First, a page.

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Australian Islamic preacher’s website among three more blocked by state ATS

Another was propagating Al-Qaeda ideology, third originated in island country of Nauru; total blocked sites 97 now

Written by Rashmi Rajput | Mumbai | Published: May 1, 2016 3:10:00 am

A website publishing preachings of influential Australian Islamic preacher Musa Cerantonio, another propagating the ideology of Al-Qaeda and the third originating from a tiny island country of Nauru are some of the prominent webpages blocked by the Maharashtra Anti-Terrorism Squad (ATS) recently. With these three new websites, the total number of sites blocked by ATS has increased to 97. a website whose domain is registered in Nauru, located in the North-east side of Australia has now been blocked by the state counter terrorism agency for propagating the ideology of the Islamic State (IS) or Daesh as it is now referred by the Western world. Nauru, formerly known as Pleasant Island, is an island country in Micronesia in the Central Pacific.

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“We have blocked the website as it propagated and tried to influence Indian youth into joining IS. It had some traffic from India because of which we blocked it,” said a senior ATS officer.

According to the officer, another link has also been blocked.

Cerantonio, 30, is an Australian Islamist preacher described by the International Centre for the Study of Radicalisation (ICSR) as one of two English-speaking “spiritual authorities” inspiring foreign fighters in Syria.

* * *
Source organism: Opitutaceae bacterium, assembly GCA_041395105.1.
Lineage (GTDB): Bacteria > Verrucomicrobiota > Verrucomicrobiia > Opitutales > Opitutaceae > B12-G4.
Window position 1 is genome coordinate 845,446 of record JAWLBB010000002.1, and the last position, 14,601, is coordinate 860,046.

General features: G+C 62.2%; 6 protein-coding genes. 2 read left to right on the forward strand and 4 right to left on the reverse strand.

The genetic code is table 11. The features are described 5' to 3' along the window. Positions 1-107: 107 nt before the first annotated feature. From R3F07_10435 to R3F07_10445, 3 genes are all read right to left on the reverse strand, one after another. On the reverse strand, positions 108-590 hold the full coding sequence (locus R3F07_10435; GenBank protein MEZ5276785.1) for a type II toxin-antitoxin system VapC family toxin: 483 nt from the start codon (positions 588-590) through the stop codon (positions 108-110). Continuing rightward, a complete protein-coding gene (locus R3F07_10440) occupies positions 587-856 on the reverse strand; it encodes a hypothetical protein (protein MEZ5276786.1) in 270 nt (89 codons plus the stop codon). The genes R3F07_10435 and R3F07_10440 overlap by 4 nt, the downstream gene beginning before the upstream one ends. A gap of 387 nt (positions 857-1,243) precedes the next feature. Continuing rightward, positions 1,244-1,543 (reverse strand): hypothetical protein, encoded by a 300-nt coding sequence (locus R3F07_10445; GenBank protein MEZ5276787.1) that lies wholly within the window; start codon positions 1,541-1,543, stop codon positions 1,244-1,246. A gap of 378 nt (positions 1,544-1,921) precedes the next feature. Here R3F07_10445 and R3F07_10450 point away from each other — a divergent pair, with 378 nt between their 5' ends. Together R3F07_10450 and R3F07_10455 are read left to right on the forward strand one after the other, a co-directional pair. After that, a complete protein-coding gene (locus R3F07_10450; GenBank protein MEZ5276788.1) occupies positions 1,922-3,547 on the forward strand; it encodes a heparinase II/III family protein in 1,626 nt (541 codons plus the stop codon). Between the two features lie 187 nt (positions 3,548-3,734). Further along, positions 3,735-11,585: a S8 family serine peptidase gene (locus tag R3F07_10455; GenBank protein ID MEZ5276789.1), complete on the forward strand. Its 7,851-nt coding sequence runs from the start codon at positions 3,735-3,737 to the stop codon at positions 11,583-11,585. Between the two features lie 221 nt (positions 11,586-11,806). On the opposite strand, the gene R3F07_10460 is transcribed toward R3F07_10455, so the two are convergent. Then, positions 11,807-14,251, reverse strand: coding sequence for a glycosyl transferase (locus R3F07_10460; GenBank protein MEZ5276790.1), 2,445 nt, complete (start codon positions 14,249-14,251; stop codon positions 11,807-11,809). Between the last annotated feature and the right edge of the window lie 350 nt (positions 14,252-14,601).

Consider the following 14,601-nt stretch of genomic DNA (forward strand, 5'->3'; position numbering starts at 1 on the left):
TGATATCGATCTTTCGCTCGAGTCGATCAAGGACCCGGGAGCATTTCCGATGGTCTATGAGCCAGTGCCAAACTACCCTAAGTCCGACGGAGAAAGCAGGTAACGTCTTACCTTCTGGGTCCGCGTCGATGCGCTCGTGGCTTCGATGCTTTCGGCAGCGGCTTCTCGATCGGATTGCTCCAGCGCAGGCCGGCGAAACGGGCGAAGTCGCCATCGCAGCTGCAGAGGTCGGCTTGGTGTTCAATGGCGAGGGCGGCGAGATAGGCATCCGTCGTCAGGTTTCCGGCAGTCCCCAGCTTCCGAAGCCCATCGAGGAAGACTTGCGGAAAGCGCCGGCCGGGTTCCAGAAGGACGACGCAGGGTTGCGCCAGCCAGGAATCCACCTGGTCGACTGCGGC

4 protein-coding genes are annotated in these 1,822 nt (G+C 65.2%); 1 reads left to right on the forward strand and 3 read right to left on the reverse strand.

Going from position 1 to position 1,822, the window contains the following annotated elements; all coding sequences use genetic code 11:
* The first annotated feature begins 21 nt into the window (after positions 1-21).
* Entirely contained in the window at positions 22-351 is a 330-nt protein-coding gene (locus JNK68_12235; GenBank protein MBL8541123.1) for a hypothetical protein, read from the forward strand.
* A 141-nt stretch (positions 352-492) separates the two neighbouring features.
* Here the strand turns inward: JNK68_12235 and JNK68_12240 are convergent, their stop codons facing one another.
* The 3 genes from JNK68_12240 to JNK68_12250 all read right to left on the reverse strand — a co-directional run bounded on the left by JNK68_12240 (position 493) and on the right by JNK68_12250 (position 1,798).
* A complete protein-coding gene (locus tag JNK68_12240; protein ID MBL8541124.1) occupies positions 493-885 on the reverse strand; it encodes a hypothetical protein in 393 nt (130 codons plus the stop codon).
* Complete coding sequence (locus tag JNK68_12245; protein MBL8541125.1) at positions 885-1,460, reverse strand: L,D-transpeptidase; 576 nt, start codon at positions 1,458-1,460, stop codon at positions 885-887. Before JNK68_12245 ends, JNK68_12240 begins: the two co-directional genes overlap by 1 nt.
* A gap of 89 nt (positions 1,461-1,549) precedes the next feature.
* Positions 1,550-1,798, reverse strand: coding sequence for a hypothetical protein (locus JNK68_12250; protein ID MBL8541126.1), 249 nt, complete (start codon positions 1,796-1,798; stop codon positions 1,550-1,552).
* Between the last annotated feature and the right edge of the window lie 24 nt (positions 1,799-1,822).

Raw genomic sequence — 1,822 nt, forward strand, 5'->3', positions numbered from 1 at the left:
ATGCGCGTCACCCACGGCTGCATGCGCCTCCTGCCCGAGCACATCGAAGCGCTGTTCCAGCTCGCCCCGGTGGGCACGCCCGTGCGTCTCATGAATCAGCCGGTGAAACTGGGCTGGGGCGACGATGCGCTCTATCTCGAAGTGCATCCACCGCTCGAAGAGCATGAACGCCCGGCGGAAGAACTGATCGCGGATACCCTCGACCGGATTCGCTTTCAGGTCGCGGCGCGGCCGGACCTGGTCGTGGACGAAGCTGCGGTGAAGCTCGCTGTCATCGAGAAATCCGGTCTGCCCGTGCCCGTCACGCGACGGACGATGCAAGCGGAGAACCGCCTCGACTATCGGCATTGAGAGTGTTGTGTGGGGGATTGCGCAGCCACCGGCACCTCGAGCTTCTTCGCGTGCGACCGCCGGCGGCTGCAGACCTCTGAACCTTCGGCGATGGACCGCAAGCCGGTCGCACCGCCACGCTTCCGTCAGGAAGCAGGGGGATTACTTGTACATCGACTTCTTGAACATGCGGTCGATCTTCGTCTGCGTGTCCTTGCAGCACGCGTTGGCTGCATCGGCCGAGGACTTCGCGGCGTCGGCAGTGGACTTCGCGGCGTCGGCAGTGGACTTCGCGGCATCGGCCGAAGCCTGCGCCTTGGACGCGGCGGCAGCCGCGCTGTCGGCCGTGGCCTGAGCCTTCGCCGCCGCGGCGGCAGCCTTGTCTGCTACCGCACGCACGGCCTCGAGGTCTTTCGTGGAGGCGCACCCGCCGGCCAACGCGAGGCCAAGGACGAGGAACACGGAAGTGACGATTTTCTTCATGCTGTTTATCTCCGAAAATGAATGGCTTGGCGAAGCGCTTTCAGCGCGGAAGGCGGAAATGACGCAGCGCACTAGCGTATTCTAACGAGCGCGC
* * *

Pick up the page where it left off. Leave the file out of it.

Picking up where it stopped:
While his Twitter and Facebook accounts have been shut down, many of his videos continue to remain on YouTube.

He is currently staying under police surveillance in Australia where he was born and raised. Born Robert Cerantonio to an Irish-Catholic family, Cerantonio converted to Islam when he was 17.

The third link that has been blocked by the ATS is the 12th issue of Inspire Magazine, a mouthpiece of Al-Qaeda. has now been blocked.

“We try and look after issues of magazines belonging to terror outfits that not only propagate their ideologies but try and lure youth from foreign countries,” said the officer.

Magazine Dabiq, the mouthpiece of IS has also met the same fate.

“Dabiq is published using ‘deep web’ (invisible web which are part of the World Wide Web but their content are not indexed by standard search engines) so sometimes monitoring these websites gets difficult. However, we ensure that these issues are not accessed as they are highly radical in nature,” added the official.

In the past, the agency had suspended the Twitter handles suspected to have been operated by one of the four Kalyan youth who fled to Iraq in May 2014 to fight alongside the terrorist organisation the IS.

The four young men identified as Areeb Majid, Fahad Shaikh, Amaan Tandel and Saheem Tanki hail from Kalyan, a satellite town of Mumbai.

On May 25, they left along with 40 others by an Etihad flight to Baghdad on a pilgrimage.

On May 31, they called for a private taxi which dropped them at Mosul. Since then they went missing and were believed to have joined the militant group.

However, Majeed returned to India in November last year. Following which the National Investigating Agency (NIA) booked him and the other three under Section 125 of the IPC (waging war with an Asiatic ally) and certain sections (16, 18, 20) of the Unlawful Activities Prevention Act (UAPA)

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